I recently read an excellent book by Professor Laura Hobgood-Oster called The Friends We Keep, in which she challenges believers to examine our relationship with animals through a deliberately Christian lens. By addressing such issues as their role as food, pets, endangered species, and in sport, she reminds us of the many varied ways that animals are tied into our human experience. However, more than simply recalling our interconnected relationship she provides ample support for a Christian ethic of compassion and care for all God’s creatures. This call to compassion delves into scripture, Christian tradition, and contemporary issues to support Hobgood-Oster’s claim that Christianity is not only good news for humans, but for animals too.
I was particularly impacted by her discussion of Christian hospitality and it’s possible implications for human-animal interactions. Remarking that Christianity is essentially a “religion of hospitality,” Hobgood-Oster approaches the topic by first addressing the issue of ownership.
I suspect most of us will immediately think of ourselves as the hosts rather than the guests; the host is the one in control of the situation. Yet the earth does not belong to human beings. It is not a home that we own. Even the most traditional of Christian interpretations of life acknowledges that the creation belongs to the Creator, not to humans. It is God who offers hospitality, even to humans. (114-115)
This humbling reminder of God’s ownership compels us to reconsider our role in the host/guest relationship. Since the earth actually belongs to God (Psalm 24:1), since He created the animals and called them good (Gen 1:20-25), and since we are actually the guests here (1 Peter 1:17), we have no choice but to honor the Owner by mirroring his hospitality toward all other guests—be they human or otherwise.
Biblical hospitality, unlike our modern (or rather, “western”) conception of the term, focuses on providing for the needs “of the least of these.” As Hobgood-Oster notes, while hospitality was always central to ancient Mediterranean society, Jesus radically expanded the traditional notion of hospitality by eliminating the expectation of reciprocity (119). Biblical hospitality is selfless, generous, proactive, and does not expect anything in return.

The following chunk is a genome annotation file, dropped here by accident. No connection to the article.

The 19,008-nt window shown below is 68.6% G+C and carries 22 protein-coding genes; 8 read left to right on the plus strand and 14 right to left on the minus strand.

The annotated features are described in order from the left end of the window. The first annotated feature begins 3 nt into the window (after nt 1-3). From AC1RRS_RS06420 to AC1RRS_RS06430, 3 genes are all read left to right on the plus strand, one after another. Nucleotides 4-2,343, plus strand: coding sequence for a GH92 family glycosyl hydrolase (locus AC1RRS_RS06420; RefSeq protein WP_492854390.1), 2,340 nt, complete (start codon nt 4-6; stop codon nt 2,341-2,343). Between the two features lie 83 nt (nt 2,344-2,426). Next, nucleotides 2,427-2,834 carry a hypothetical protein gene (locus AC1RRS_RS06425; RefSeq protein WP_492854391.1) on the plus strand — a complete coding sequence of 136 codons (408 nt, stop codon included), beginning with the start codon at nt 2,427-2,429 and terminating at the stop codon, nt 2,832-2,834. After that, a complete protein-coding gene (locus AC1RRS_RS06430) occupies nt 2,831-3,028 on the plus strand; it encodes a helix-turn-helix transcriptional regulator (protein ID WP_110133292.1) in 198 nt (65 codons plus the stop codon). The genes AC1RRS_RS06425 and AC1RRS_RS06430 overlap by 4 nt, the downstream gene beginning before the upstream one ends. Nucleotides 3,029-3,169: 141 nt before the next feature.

While the main thrust of Christian hospitality ought, quite naturally, be directed toward humans, there is good Biblical support for the case that hospitality can, and perhaps should, be directed toward animals as well (see Gen 24:15-20, Psalm 104 and Matt. 6:26). If the practice of Christian virtue is spiritually beneficial and inherently God-honoring, then why shouldn’t we practice hospitality in every way possible, including toward animals?
The Friends We Keep is filled with examples of such hospitality. From adopting abandoned pets, to informing ourselves about what and how we eat, to standing up for endangered wildlife, there are many ways that we can begin acting out our faith by showing hospitality toward God’s creatures.
In his class work, Pollution and Death of Man, Francis Schaeffer notes that while we are different from animals in that we alone were created in the image of God, we are also the same as animals in that we were likewise created. Showing hospitality toward animals reflects God’s image in us because (despite being FAR above us) He first demonstrated hospitality through his love toward us. We have the opportunity to mirror this love (on a much smaller scale, to be sure) by demonstrating compassion toward our fellow created beings.
Brian serves as the Director of Communications for Blessed Earth and is passionate about helping people connect their faith with God’s call to care for his creation. He lives with his wife, Becky, and daughters, Acadia (“Cadie”) and Galilee (“Lilee”), in western New York where he also serves as the Director of Intercultural Student Programs at Houghton College.